A major federal climate report shows that the U.S. is unlikely to meet national or international climate targets and warns of dire consequences for the country.
The Fifth National Climate Assessment, released Tuesday, finds that the planet is very likely to heat up by an average of between 4.5 and 7.2 degrees Fahrenheit (2.5 and 4.0 degrees Celsius) compared to pre-industrial times — outpacing goals of both the U.S. and international community.
While it puts the likely warming window in that range, the report notes that scientists cannot rule out further warming and “potentially catastrophic outcomes.”
“Higher values are not definitively ruled out, and feedback loops such as changes to cloud cover may lead to more warming in the future,” it said.
It noted that “tipping points” such as the loss of the Greenland and West Antarctic ice sheets, loss of the Amazon rainforest and cloud disappearance risk creating further accelerations to planetary warming.
Yet, even at the projected rise in average global temperature, the report notes that the U.S. is likely to see significant temperature changes — and the warmer days and extreme weather that comes with them.
At 3.6 degrees Fahrenheit of global warming, the average U.S. temperature is very likely to increase by between 4.4 and 5.6 degrees. The northern and western parts of the country are likely to experience this warming at disproportionate levels, the report said.
The congressionally mandated report was put forward by the U.S. Global Change Research Program, which is made up of 14 federal agencies.
The previous version of the report was put forward in 2018, under the Trump administration. That report likewise warned that climate change would disrupt the lives of Americans.
Its release on the day after Thanksgiving raised questions about whether the administration was trying to bury it. The New York Times later reported that officials attempted unsuccessfully to push scientists to downplay their conclusions in the Trump-era report.
The new report said the U.S.’s recent rates of planet-warming emissions decline is not enough to stave off global warming or meet its climate goals.
Between 2005 and 2019, greenhouse gas emissions decreased by less than 1 percent per year on average. They would need to decline by more than 6 percent per year on average to achieve the country’s current target of bringing its emissions down to net-zero by the middle of the century.
It reported that emissions could further be cut by improving energy efficiency; electrifying more energy uses such as transportation and heating while also bringing down emissions from electricity use; shifting toward less meat consumption; and reducing food waste.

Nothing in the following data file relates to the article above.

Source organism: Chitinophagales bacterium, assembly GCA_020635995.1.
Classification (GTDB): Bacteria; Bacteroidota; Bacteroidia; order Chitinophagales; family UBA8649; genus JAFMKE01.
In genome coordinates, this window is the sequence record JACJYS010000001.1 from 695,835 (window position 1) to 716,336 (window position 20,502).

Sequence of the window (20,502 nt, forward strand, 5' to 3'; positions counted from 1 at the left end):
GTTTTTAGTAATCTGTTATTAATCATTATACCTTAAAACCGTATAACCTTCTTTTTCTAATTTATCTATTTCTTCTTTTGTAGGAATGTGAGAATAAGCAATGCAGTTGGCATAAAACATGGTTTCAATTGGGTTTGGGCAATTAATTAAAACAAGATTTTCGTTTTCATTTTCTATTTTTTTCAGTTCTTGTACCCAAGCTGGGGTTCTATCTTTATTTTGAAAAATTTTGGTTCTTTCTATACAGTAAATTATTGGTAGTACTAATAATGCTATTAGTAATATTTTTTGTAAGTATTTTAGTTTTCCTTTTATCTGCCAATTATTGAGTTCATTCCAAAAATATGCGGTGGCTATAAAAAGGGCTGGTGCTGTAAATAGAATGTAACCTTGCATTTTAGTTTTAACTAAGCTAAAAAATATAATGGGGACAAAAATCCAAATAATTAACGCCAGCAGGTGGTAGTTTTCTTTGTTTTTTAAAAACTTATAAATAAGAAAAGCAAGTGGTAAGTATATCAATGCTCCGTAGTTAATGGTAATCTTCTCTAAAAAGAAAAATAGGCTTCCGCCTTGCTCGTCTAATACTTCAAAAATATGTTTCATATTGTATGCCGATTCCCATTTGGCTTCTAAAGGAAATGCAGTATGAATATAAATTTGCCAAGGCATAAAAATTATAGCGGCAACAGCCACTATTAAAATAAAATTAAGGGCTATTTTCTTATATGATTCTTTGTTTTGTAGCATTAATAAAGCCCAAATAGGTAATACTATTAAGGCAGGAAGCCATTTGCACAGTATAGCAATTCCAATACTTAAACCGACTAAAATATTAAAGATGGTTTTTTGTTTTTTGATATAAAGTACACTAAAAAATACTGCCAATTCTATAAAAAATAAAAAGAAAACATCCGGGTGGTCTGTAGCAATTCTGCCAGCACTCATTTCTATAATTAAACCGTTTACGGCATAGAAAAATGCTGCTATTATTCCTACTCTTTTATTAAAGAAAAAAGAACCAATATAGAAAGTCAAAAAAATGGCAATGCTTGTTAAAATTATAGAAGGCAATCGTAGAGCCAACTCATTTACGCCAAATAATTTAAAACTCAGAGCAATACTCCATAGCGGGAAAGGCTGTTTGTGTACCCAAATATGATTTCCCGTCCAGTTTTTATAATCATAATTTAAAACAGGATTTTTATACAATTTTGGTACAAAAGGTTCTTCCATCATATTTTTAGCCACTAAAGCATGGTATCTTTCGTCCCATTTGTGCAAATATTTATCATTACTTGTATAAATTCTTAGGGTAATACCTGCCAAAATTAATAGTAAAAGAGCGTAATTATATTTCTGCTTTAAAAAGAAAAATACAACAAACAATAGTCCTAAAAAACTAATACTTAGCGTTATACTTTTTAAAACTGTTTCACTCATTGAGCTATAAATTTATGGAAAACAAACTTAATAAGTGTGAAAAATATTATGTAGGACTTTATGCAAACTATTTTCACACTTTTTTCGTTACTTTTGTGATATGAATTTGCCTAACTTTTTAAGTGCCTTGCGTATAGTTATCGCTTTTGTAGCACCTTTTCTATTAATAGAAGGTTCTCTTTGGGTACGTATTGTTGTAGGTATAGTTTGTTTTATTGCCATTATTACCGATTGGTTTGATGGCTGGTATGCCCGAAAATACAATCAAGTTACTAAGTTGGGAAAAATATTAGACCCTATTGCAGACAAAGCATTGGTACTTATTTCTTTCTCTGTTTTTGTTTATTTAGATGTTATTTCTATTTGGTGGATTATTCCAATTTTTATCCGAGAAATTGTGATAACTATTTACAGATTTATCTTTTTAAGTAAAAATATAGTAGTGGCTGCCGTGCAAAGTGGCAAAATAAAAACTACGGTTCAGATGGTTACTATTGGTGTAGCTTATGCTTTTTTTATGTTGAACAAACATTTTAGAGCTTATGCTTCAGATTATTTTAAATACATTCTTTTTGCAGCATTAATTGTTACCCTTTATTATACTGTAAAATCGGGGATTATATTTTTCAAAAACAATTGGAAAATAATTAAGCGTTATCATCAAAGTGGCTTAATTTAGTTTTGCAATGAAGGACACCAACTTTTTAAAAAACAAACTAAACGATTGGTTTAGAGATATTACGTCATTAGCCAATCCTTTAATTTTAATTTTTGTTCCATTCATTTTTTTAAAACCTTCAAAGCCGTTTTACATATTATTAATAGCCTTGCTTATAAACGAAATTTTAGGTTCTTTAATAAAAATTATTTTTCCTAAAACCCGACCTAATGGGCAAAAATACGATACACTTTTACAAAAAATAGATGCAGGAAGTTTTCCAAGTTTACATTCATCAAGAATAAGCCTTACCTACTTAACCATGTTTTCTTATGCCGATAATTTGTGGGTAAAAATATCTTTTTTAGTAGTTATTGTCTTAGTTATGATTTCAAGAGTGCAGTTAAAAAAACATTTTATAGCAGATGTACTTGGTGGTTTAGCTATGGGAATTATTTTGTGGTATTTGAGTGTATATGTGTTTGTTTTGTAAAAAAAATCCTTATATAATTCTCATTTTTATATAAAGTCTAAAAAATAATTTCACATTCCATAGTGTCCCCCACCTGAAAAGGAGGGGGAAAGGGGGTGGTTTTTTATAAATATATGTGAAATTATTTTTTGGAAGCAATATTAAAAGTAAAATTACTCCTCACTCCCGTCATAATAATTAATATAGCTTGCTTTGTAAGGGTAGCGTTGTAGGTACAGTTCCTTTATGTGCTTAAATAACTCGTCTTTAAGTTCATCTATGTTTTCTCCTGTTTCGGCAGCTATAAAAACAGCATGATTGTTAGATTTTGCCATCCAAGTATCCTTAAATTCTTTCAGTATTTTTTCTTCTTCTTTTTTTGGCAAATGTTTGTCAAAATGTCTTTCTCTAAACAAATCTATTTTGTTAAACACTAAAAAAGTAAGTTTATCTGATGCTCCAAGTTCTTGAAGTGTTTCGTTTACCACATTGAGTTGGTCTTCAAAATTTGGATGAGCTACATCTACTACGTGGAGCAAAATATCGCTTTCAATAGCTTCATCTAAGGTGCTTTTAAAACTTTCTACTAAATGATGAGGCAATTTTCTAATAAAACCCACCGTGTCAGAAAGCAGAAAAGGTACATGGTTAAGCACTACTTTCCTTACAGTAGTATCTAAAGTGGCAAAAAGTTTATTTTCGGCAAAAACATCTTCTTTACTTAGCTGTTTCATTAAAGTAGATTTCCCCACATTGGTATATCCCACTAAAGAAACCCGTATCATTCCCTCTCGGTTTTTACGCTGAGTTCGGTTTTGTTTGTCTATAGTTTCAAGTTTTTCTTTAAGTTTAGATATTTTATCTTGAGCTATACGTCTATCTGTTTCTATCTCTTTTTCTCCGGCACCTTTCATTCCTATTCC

The report listed consequences all around the country, noting that at this level of warming, the Southeast will see six more days over 100 degrees Fahrenheit each year and the Midwest will see 10 more days over 95 degrees.
It said that further warming will create more risks for the nation’s water supply, food security, infrastructure, health, ecosystems and economy.
For example, climate change is expected to make food less available and more expensive as high temperatures reduce crop yields and introduce disease, while droughts and wildfires may threaten water supplies and put more heat stress on livestock.
Air pollution could also worsen, especially since chemical reactions that produce smog speed up with higher temperatures and more sunlight. And if climate change reaches “severe” levels — with warming between 9 and 14 degrees Fahrenheit — about 25,000 more people may be killed on a yearly basis in 2100 than in 2000.
It also highlights key regional impacts of the warming planet.
The northeastern U.S. is already seeing more rain and snow, and “extreme precipitation events” have increased by about 60 percent in the region. In the future, increases in heat waves are expected to also increase mortality rates in the Northeast’s urban areas.
Meanwhile, in the Southwest, climate change is exacerbating water supply issues. The report says that between 1913 and 2017, average water discharge from the Colorado River decreased by 9.3 percent for each 1.8 degrees Fahrenheit of warming.
It also said that changes in the timing of streams that come from melting snow are expected to disrupt water infrastructure and hydropower to meet the region’s needs.
Dave White, lead author of the report’s Southwest regional chapter, pointed out that declines in water availability in the area worsened by climate change, could reverberate well beyond the borders of Arizona, New Mexico, Utah, Colorado, Nevada and California.
“You just need to think about the benefits that water from this region provides,” White told The Hill. “It affects your ability to have affordable and healthy foods year-round.”
He added that Western water is also crucial for the region’s semiconductor manufacturing, saying “in many ways, it touches everyone in the country.”